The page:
"NAH DRAN” is a performance series for Berlin based emerging choreographers. It provides an opportunity to present new pieces (probably for the first time) to an audience. “NAH DRAN” has its focus on dance pieces but is also open to multidisciplinary works. It assembles 3 pieces by different young artists in one performance evening. “NAH DRAN” (“close to”) means that there is literally no gap between performers and audience what offers a chance to meet on an equal footing.
“NAH DRAN extended” means that the works were selected under a specific curatorial aspect. Bodies find words. Words find bodies. Where? At ada Studio! Once again Käthe Kopf invited three women to this year’s “NAH DRAN extended: body, text!” who, in their work, intertwine body and text in very different ways.
Movement artist Anni Lattunen introduces us to enigmatic clarity. Tracking down the unspeakable, in her choreography Agata Siniarska will be in conversation with a different species. And before we know it, scenic writer Fanny Sorgo takes us into a whale's belly. We are speechless! Text is body, and movement has language.
Käthe Kopf already curated the first edition of “NAH DRAN extended: body, text!19” at ada Studio in September 2018.
- Concept, Performance
- Anni Lattunen
- Agata Siniarska
- Fanny Sorgo
- Käthe Kopf
Anni Lattunen: Qarrtsiluni
“Qarrtsiluni” is a voyage to the empty space between the old and the new, charged with potential to be either actualised or unrealised. The pulsation of waiting bears in its motion the gentle inevitability of uncertainty. The quiet intimacy of the physical structure extends through the gap of speechlessness into language that thrills and radiates. Containing a pacific as vast as the ocean, the author deliberately dives into the vacuum between the stories to compose a dimension where doubt and the absence of clarity are the building blocks of clarity itself.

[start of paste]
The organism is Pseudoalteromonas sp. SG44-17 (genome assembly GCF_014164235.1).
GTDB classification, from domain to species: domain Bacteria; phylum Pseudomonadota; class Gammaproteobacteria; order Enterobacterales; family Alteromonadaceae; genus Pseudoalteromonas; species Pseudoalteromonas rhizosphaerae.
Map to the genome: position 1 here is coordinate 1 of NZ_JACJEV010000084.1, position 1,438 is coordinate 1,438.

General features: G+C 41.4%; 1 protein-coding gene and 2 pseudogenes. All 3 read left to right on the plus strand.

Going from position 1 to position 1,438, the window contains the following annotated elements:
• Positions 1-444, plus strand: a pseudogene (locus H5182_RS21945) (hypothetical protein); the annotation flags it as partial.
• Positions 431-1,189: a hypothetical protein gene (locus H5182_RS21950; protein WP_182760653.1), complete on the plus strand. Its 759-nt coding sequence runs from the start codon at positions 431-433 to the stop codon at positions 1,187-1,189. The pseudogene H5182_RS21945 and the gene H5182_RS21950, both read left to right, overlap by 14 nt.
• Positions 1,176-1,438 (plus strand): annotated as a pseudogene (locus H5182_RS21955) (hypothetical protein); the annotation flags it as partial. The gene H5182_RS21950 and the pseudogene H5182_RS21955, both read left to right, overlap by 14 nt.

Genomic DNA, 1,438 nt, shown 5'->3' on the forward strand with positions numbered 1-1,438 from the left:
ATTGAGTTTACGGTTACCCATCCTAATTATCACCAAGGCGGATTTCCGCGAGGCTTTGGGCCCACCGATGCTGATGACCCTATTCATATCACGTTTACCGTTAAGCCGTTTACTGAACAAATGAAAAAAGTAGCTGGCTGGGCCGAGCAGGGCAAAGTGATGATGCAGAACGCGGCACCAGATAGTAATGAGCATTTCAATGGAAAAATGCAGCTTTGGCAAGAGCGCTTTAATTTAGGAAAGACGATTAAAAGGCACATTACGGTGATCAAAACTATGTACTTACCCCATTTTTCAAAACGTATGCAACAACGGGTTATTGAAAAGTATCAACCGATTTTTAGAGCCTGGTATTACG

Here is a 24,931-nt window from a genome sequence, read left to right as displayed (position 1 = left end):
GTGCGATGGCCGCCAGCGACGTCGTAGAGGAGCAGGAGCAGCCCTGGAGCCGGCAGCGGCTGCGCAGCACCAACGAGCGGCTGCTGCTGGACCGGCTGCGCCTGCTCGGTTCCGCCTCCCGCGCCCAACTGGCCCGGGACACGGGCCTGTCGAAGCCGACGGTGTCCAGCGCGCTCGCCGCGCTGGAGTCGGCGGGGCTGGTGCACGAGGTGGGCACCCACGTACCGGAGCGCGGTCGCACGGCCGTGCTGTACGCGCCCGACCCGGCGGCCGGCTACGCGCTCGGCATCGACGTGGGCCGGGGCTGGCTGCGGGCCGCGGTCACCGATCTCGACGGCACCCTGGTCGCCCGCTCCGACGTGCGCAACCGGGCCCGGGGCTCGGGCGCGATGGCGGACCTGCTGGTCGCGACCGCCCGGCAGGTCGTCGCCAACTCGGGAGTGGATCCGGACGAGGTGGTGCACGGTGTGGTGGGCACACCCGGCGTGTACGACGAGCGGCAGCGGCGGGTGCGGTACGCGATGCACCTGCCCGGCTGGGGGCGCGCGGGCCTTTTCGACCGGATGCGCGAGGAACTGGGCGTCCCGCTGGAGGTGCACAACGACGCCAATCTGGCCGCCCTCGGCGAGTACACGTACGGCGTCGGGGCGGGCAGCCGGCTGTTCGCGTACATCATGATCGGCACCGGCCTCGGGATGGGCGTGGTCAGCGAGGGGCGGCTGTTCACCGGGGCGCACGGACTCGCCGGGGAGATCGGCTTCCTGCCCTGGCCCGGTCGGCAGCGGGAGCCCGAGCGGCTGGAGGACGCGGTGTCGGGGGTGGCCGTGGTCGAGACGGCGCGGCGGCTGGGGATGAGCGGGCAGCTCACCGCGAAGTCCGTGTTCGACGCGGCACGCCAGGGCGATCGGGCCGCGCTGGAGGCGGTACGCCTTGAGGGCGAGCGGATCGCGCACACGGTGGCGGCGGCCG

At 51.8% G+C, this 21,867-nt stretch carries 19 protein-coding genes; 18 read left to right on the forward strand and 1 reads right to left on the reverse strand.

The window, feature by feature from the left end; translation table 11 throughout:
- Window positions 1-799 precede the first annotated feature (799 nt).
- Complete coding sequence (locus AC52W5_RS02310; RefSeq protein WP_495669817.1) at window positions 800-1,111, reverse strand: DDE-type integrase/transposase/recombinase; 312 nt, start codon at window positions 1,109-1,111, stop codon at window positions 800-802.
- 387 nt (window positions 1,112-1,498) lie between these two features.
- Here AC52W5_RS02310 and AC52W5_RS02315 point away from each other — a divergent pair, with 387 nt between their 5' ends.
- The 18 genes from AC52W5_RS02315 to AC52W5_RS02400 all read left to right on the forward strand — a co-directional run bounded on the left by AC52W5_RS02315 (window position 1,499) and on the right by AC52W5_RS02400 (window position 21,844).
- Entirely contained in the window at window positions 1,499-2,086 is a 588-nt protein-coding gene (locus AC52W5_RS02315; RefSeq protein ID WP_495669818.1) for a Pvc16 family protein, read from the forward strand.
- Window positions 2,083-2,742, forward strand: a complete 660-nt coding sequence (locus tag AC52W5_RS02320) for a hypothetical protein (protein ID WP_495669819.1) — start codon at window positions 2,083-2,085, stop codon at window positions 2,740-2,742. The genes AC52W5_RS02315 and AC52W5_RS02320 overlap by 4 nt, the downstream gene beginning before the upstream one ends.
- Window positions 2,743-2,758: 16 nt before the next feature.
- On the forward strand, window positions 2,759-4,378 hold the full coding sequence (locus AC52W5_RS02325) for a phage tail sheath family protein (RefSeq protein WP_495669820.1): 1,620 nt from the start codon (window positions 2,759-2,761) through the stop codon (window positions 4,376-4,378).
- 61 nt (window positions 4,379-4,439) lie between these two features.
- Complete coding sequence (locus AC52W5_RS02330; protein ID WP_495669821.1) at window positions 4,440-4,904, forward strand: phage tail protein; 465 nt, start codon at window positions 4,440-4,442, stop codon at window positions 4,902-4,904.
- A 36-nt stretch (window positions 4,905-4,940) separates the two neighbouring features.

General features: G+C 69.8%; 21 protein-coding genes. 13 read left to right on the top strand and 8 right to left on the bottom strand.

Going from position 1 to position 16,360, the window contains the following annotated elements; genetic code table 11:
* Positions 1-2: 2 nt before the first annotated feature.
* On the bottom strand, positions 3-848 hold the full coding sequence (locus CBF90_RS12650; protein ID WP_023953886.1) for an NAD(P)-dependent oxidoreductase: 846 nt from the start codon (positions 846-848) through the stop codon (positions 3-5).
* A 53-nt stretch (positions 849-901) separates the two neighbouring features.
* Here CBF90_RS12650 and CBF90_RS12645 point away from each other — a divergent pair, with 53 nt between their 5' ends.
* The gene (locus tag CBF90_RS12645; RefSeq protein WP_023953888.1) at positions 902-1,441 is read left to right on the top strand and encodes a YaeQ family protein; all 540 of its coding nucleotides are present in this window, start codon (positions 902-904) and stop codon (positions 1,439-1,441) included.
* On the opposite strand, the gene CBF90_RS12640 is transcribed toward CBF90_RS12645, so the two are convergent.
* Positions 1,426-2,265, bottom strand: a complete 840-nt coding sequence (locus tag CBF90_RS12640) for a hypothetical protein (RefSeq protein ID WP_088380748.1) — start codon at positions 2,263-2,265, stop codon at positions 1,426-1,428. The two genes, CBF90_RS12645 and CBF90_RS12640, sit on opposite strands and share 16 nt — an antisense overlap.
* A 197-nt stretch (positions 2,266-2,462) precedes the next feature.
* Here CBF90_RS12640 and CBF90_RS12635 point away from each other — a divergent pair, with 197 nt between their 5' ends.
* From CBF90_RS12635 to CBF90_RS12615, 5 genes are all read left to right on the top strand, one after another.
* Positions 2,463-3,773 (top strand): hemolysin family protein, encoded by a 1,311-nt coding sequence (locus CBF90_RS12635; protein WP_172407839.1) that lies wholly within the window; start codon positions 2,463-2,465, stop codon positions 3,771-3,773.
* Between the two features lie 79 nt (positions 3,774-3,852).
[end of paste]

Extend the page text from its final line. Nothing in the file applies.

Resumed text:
Agata Siniarska: Signed. Sealed. Delivered.
In “Signed. Sealed. Delivered.” Agata Siniarska is interested in im/possible communication between different species, exploring the possibilities of other intimicies, other languages, other ways of being and moving together.
Fanny Sorgo: Translations of Whale Songs
“Welcome, here in this magnificent belly of a physeter macrocephalus, also known as sperm whale!” No other place on this chaotic world as a whale-belly, is better suited to finally take a rest and breathe deeply while listening to the whale songs ... And if you do so, then what do you hear? What does the whale tell? And what do you tell the whale?